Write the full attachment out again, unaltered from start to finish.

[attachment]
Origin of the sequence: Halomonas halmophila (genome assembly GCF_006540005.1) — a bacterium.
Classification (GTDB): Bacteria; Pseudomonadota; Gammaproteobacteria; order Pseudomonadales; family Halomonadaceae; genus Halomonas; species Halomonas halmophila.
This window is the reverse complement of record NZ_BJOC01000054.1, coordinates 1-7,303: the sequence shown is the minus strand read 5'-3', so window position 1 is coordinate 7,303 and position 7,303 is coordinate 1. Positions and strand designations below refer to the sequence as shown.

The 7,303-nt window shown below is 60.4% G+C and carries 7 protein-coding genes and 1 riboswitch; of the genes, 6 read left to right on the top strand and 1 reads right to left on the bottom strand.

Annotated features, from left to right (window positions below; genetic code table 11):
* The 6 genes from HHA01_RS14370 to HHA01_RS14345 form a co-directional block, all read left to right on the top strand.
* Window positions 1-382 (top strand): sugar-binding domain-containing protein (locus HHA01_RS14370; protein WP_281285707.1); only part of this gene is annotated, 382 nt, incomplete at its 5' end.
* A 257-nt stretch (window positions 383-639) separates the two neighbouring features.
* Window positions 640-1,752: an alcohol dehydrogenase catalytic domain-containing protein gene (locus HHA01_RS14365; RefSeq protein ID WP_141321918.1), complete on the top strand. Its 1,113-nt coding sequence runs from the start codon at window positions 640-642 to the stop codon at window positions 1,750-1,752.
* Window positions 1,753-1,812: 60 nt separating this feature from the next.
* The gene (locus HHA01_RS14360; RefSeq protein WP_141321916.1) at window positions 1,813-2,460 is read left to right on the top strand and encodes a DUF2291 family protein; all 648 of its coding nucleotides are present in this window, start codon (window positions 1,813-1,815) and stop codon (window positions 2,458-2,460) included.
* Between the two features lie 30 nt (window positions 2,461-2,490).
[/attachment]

Origin of the sequence: Halomonas halmophila (genome assembly GCF_006540005.1) — a bacterium.
Classification (GTDB): Bacteria; Pseudomonadota; Gammaproteobacteria; order Pseudomonadales; family Halomonadaceae; genus Halomonas; species Halomonas halmophila.
This window is the reverse complement of record NZ_BJOC01000054.1, coordinates 1-7,303: the sequence shown is the minus strand read 5'-3', so window position 1 is coordinate 7,303 and position 7,303 is coordinate 1. Positions and strand designations below refer to the sequence as shown.

The 7,303-nt window shown below is 60.4% G+C and carries 7 protein-coding genes and 1 riboswitch; of the genes, 6 read left to right on the top strand and 1 reads right to left on the bottom strand.

Annotated features, from left to right (window positions below; genetic code table 11):
* The 6 genes from HHA01_RS14370 to HHA01_RS14345 form a co-directional block, all read left to right on the top strand.
* Window positions 1-382 (top strand): sugar-binding domain-containing protein (locus HHA01_RS14370; protein WP_281285707.1); only part of this gene is annotated, 382 nt, incomplete at its 5' end.
* A 257-nt stretch (window positions 383-639) separates the two neighbouring features.
* Window positions 640-1,752: an alcohol dehydrogenase catalytic domain-containing protein gene (locus HHA01_RS14365; RefSeq protein ID WP_141321918.1), complete on the top strand. Its 1,113-nt coding sequence runs from the start codon at window positions 640-642 to the stop codon at window positions 1,750-1,752.
* Window positions 1,753-1,812: 60 nt separating this feature from the next.
* The gene (locus HHA01_RS14360; RefSeq protein WP_141321916.1) at window positions 1,813-2,460 is read left to right on the top strand and encodes a DUF2291 family protein; all 648 of its coding nucleotides are present in this window, start codon (window positions 1,813-1,815) and stop codon (window positions 2,458-2,460) included.
* Between the two features lie 30 nt (window positions 2,461-2,490).